Heart Health: Don’t Wait For an Emergency
Cardiovascular disease – the No. 1 killer in America – can lead to a number of terrifying outcomes and dramatic situations where seconds count in the face of heart attack and stroke. But equipping yourself with more information – and taking control of the things you can – can make a world of life-saving difference for anyone.
Avera Heart Hospital Planet Heart Nurse Krista Coughlin, RN knows this because she sees it daily. She sees folks who are coming in for their follow-up screenings and who have made the small steps that became big changes.
She’s privy to the fact that while they may have been nervous – what if they find something wrong? – after the test, they were glad they got answers about their vascular and heart health.
“If you have underlying heart or vascular disease, it’s there whether you know it or not. But finding it early, through regular screening exams and working with your doctor, your outcome can be very good,” Coughlin said. “When we see patients for follow-up screenings, we often see amazing changes. It’s not just changes in terms of risk factors, but people who are feeling better.”
Screening Exams and Collaboration
Programs like Planet Heart allow individuals to collaborate more effectively with their family doctors. Coughlin is part of the program’s team at Avera Heart Hospital, and said that when cardiac problems can be addressed before the “damage is done” it serves the lives of patients on two levels.
“We all want more ‘quantity’ in our lives – to live longer, but we also might consider living with less pain, with less stress and fatigue – with a higher quality of life,” she said. “Modern life is busy, stressful and many of us are so focused on caring for others, it’s easy to let our own care – and health – suffer.”
Planet Heart screenings take a close look at calcium deposits in your heart and key blood vessels, as well as other factors. Other steps in the direction of heart health are straightforward, such as:
- Quitting tobacco use
- Controlling high blood pressure
- Losing weight
- Eating a sensible diet with less processed foods and more whole foods
- Exercising regularly
“These days, stress is among the most common things that we see, and it can contribute to cardiovascular disease. It tends to impact so many other parts of life – like good rest and diet,” Coughlin said. “Seeing a doctor regularly is critical as well. Together, you and your provider can devise approaches that will help you achieve better overall health as well as better cardiac health.”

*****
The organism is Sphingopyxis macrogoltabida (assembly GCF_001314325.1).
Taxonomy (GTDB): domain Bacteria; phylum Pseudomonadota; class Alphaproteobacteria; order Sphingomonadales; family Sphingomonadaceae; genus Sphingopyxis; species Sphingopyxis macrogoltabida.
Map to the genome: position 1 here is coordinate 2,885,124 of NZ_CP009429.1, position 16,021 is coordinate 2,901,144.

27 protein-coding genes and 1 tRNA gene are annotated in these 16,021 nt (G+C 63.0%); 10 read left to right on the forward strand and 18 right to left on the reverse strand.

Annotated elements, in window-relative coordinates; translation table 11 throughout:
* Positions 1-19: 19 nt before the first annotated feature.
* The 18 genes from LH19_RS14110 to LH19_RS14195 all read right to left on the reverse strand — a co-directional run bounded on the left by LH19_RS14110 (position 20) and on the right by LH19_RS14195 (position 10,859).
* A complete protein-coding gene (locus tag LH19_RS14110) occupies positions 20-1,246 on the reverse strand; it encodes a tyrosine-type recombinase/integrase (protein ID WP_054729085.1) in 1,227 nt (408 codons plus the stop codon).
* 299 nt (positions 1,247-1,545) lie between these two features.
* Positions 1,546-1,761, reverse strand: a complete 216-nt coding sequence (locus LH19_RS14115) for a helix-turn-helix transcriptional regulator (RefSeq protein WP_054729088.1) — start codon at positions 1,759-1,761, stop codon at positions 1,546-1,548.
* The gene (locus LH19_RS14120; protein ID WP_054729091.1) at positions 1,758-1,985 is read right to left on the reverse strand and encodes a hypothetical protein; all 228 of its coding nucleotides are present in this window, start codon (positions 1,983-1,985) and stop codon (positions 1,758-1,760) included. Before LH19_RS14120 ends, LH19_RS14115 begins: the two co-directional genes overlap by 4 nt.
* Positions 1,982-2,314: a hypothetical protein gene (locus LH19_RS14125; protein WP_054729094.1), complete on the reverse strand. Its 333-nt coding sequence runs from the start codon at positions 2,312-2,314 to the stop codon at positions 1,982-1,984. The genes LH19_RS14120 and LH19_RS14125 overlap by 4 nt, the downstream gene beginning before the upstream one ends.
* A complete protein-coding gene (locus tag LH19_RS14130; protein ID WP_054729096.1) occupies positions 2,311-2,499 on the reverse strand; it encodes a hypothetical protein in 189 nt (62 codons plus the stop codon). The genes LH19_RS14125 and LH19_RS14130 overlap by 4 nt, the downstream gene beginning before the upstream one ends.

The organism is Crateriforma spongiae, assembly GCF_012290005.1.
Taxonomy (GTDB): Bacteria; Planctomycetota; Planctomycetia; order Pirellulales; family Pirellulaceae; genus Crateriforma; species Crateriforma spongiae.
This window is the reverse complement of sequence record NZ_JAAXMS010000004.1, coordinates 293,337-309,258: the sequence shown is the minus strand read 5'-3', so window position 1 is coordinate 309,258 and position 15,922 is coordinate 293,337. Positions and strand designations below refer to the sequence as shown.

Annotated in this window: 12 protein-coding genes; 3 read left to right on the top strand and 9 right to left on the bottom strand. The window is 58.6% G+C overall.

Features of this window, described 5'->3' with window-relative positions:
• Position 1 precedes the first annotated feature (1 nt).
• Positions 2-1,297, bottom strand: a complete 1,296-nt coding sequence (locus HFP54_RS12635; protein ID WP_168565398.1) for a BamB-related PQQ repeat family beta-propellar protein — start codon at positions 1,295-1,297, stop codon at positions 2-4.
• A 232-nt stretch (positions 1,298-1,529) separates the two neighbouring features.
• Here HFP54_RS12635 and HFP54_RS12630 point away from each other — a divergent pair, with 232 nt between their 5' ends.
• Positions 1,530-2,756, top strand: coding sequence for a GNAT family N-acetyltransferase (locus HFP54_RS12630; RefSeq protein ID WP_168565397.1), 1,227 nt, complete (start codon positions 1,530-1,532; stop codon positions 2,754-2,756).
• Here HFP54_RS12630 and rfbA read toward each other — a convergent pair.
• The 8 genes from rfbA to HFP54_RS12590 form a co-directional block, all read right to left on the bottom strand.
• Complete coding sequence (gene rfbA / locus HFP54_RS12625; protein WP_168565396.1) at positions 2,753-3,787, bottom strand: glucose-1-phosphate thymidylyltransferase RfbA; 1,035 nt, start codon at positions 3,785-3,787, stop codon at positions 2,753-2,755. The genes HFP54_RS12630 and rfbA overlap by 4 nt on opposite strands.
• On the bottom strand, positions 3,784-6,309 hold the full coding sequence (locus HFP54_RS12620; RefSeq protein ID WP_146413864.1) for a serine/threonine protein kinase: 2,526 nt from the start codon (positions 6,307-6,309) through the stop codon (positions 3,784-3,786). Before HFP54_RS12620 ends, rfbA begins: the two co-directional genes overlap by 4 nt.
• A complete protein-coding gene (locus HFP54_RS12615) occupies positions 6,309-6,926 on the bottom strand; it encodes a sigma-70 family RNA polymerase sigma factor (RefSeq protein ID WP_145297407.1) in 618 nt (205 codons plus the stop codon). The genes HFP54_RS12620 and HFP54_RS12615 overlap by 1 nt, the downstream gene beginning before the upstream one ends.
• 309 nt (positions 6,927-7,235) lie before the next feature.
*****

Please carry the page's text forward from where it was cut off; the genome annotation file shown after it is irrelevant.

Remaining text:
Fear and Changes
Having counseled many patients, Coughlin understands how daunting it can be to “overhaul” so much of your life.
“We do see people who smoke, need to lose weight and exercise, and I understand how overwhelming it can be. That’s why we say start with one thing – just do one,” she said. “The changes for the good will come over time – you won’t change overnight. Change little things and keep going.”
Heart and vascular screenings are recommended for men 40 and older, and women who are 45 should also have their screening scheduled. For either gender, a family history of heart disease or heart attack can point toward having the exams done earlier. Coughlin also encouraged everyone to be aware of the early heart attack symptoms that can be mild, but indicate the need to get to a doctor and start down the road of better health.
Those signs include:
- Pain, pressure, tightness or heaviness in the chest area
- Aches, burning or squeezing in chest – or pain in the jaw or neck
- Tingling or numbness in either arm
- Unusual fatigue
- Dizziness or light-headed feelings
- Cold, clammy sweats or more frequent excessive sweating
- Increases in anxiety or shortness of breath unrelated to activity
- A feeling of fullness – just like you’d have after a large meal – when you have not eaten.
These symptoms could indicate an underlying cardiac issue and should be discussed with your doctor.
“We know it’s scary to consider a heart condition,” Coughlin said. “But it’s better to learn the signs and do something about them early. You don’t want to learn about them when you have had a stroke or heart attack.”